“Raising Hope” and the joy of guilty pleasure TV. Sandy Koufax makes Dodgers Opening Day memorable. And my new favorite commercial

We all have guilty pleasure TV shows. After much hiding in the closet about it, I’m ready to admit that against my better judgment, I find “Raising Hope” pretty damn hysterical most times.

I tried to avoid laughing at it, because it’s just so stupid. The adventures of the wildly dysfunctional Chance family, complete with two idiot parents, a son who is raising a little girl he had with a serial killer, and some bumbling grocery store clerks that are their friends, is about as dumb as it gets.

But the wonderful fiance watches it all the time and I slowly but surely fell in love with it, because even though it’s occasionally moronic, it’s also sometimes brilliant. And usually hilarious. I was moved to finally write about it after last week’s fabulous episode featuring Burt Chance’s “conversion” to Judaism and the wonderful song and dance numbers (above) the people in town use to teach him and the family about Jews.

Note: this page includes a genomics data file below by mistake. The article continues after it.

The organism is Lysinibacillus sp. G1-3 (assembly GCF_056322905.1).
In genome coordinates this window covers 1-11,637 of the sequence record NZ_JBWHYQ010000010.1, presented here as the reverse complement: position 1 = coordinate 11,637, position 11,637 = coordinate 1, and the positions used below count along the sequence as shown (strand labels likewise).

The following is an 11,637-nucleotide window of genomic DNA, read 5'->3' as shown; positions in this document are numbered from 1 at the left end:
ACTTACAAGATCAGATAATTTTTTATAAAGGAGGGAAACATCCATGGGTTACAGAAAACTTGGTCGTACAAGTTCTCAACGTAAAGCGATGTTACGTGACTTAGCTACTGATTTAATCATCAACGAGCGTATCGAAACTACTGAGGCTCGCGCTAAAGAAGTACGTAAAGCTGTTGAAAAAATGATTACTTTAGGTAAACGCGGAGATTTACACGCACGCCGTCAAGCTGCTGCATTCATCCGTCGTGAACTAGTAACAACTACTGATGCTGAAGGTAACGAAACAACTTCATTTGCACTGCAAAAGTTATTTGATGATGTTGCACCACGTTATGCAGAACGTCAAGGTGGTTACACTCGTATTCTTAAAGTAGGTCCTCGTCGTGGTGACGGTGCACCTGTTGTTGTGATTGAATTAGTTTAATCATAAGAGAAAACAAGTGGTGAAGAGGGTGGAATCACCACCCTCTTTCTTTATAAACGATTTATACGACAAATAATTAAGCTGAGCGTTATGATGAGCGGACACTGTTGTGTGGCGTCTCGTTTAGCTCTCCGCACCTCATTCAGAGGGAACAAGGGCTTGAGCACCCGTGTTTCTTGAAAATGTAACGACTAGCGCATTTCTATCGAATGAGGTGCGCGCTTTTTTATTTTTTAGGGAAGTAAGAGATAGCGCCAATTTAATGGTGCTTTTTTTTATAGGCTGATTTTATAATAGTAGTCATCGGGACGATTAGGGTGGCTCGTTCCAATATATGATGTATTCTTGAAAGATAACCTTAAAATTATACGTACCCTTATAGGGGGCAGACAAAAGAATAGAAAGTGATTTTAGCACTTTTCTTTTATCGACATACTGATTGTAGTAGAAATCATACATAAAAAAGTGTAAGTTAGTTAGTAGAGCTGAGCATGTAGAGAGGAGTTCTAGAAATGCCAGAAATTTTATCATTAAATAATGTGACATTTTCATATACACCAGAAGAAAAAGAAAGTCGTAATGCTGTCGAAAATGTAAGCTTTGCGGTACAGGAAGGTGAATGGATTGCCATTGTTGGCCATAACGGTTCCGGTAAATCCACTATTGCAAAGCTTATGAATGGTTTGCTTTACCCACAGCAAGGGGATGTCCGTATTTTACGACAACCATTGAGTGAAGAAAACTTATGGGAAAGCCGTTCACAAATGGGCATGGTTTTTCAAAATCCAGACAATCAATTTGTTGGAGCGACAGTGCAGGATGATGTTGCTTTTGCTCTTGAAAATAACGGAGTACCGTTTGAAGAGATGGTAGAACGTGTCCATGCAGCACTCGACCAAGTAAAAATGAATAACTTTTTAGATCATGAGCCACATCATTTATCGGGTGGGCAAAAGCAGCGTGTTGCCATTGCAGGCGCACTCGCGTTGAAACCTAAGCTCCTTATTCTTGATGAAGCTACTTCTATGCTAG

If you already watch “Raising Hope” you know it’s great. No need to be ashamed, I tell myself; sometimes we need some stupid comedy in our lives.

**I rarely watch commercials, especially since with DVR’s you really don’t need to. But watching so much NCAA Tournament basketball on multiple TV’s the last few weeks, I found myself loving the new Volkswagen Beetle ad, featuring the guys in ski masks, and a wardrobe malfunction that leads to confusion at the convenience store.

If you haven’t seen it, it’s pretty great (above).

**Finally, Monday was Opening Day in major league baseball, where everyone starts undefeated and with so much optimism, and after one game the fans of a winning team start dreaming of the playoffs, and the fans of the losing teams start calling sports talk radio shows and declare disaster.

My Yankees were drubbed by the Red Sox, the Mets won on Opening Day, and apparently Bryce Harper hit 11 home runs (OK, only 2) for the Nationals.

But the best thing that happened was definitely at Dodgers Stadium. New owner Magic Johnson was ready to throw out the first pitch, when manager Don Mattingly (and yes, he was my childhood hero and it’s still weird to see him in anything but Yankee pinstripes) came out and called for a reliever.

And out came the greatest pitcher in team history, and one of the best in the history of the sport, the great Sandy Koufax.

He’s been estranged from the Dodgers for years; hoping this is a first step back in. Baseball’s better when someone like Koufax is involved (and during Passover, no less!)

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